(CEN) Paul Richardson reviews Steve Bruce’s new book ‘British Gods: Religion in Modern Britain’

Steve Bruce, Professor of Sociology at the University of Aberdeen, is a leading proponent of the secularisation thesis. Religion has been in decline in Britain for 150 years, he argues, and there is little reason to think this process is going to be halted. Religious believers will not find his new book a comforting read but it does have lessons to teach us. Members of the Church of England concerned with evangelism and church growth would do well to read it.

Bruce is adept at dismissing those who have argued in defence of the persistence of religion. Grace Davie has spoken of vicarious religion in which a small proportion of the population are seen as carrying out religious activities on behalf of a larger number of people who are not directly involved. The role clergy often play when disaster strikes could be seen as an example of vicarious religion but Bruce argues clergy are candidates to act as honest brokers because they no longer have religious significance. ‘Like eunuchs working in a harem,’ he writes, ‘the clergy are invited to play significant social roles because they are impotent’.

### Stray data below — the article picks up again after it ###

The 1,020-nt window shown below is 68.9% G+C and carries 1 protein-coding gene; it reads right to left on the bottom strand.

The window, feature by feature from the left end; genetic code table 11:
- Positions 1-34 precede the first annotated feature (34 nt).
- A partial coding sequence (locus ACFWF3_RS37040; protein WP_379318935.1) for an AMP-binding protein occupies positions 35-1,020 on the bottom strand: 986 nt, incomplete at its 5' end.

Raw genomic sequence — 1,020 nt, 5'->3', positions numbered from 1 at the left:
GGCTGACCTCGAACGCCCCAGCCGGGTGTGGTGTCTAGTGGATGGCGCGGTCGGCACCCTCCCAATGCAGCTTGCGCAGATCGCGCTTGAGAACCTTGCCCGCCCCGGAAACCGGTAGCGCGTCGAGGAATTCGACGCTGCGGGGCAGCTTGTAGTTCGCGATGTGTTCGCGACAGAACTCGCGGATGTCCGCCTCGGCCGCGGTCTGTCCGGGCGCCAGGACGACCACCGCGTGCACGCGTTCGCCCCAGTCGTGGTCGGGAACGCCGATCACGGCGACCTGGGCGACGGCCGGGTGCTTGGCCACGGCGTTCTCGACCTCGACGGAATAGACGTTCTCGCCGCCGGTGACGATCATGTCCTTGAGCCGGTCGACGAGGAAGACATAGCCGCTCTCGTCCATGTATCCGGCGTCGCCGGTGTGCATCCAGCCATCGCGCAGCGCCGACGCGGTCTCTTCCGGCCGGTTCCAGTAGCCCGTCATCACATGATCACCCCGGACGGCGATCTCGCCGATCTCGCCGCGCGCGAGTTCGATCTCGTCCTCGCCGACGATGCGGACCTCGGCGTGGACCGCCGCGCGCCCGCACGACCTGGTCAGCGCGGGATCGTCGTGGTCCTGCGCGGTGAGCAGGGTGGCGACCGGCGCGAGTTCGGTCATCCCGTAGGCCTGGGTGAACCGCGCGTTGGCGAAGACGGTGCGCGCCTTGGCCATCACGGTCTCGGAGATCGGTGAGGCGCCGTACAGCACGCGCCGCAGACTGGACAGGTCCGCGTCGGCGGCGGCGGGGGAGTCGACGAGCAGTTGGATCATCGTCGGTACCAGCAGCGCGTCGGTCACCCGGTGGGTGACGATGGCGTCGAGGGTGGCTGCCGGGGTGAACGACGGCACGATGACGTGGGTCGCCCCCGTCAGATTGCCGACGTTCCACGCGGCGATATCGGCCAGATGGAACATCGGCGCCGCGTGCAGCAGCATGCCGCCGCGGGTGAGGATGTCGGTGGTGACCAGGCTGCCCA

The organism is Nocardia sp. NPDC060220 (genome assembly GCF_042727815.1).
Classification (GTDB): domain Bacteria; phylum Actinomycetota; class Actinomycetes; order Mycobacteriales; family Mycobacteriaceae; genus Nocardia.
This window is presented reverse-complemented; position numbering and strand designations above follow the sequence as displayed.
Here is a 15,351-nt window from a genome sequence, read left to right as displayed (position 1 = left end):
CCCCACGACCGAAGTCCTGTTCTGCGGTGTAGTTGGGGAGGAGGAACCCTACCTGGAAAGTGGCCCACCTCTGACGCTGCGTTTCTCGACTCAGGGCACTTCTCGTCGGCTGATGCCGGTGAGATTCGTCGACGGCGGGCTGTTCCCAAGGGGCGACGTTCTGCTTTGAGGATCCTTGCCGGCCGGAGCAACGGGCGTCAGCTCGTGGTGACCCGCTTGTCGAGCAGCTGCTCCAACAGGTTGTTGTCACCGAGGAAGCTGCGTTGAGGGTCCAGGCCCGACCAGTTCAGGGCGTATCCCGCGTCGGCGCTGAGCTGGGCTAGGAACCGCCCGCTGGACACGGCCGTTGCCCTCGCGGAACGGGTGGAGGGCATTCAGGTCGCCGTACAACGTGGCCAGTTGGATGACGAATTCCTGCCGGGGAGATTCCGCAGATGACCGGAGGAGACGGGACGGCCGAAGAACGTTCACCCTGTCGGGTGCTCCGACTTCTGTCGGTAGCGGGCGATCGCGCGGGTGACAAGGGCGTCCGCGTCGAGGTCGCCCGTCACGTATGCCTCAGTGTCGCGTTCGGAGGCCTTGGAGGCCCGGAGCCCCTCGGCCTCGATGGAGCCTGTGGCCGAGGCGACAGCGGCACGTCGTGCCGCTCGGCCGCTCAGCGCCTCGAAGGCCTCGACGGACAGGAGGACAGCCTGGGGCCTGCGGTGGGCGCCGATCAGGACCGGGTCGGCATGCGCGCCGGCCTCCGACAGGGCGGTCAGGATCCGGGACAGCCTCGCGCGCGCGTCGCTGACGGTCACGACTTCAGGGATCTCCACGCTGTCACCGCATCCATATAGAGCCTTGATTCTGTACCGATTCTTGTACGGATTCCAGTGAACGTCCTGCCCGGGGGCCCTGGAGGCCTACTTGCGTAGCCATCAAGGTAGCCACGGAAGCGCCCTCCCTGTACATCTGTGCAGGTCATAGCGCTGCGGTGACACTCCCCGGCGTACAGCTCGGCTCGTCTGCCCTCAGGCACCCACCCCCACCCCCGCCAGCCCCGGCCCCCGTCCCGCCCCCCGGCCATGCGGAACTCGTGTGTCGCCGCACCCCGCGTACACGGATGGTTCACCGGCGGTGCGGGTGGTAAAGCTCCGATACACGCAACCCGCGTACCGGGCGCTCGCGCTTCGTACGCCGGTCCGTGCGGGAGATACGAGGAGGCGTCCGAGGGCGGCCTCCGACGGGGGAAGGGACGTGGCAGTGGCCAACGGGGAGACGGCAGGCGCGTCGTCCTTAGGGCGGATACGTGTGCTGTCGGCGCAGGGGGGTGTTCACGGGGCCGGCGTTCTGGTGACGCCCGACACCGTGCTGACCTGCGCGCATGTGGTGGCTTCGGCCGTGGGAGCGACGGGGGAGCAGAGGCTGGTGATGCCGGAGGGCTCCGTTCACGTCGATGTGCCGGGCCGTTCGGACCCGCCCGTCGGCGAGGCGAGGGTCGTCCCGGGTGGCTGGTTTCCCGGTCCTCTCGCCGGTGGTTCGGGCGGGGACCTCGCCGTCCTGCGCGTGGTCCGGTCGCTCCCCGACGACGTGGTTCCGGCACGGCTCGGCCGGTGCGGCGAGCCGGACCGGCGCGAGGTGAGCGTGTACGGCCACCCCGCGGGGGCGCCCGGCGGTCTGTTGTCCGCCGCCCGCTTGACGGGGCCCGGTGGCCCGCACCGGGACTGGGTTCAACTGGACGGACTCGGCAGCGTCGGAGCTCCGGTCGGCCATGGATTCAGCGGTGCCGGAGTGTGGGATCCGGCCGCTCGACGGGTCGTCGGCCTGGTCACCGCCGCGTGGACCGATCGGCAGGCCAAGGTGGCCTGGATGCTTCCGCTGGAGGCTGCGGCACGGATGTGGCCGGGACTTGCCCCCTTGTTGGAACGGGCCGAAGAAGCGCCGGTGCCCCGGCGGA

For many Christians the charismatic movement is an important sign of renewal. Bruce argues this has not brought many new members into the churches. Most of those who have been at attracted were already Christian. Only 1 per cent of those who attend Alpha courses have not at some time been regular church goers. Bruce sees dangers for Christianity in the way the charismatic movement prefers feelings over doctrine and moves away from a distinctive culture of church architecture, liturgy, dress, ritual and hymns. In some ways it represents a secularisation of Christianity. Examining New Age beliefs and practices Bruce, correctly argues, they are not widespread enough to take the place of Christianity.

When it comes to new African or West Indian churches, Bruce maintains that their language and style is too alien to enable them to be effective carriers of the gospel to the white, British population. He may have a point here but he is mistaken in arguing that church growth in London is only fuelled by the immigration. The Diocese of London has seen significant growth and John Wolfe has analysed why this has happened. David Goodhew has also written of growing churches in London and elsewhere but Bruce nowhere refers to his work.

Read it all.

Posted in Books, England / UK, Other Faiths, Religion & Culture, Secularism

(NYT) Building a Mosque in France, Never Easy, May Get Even Harder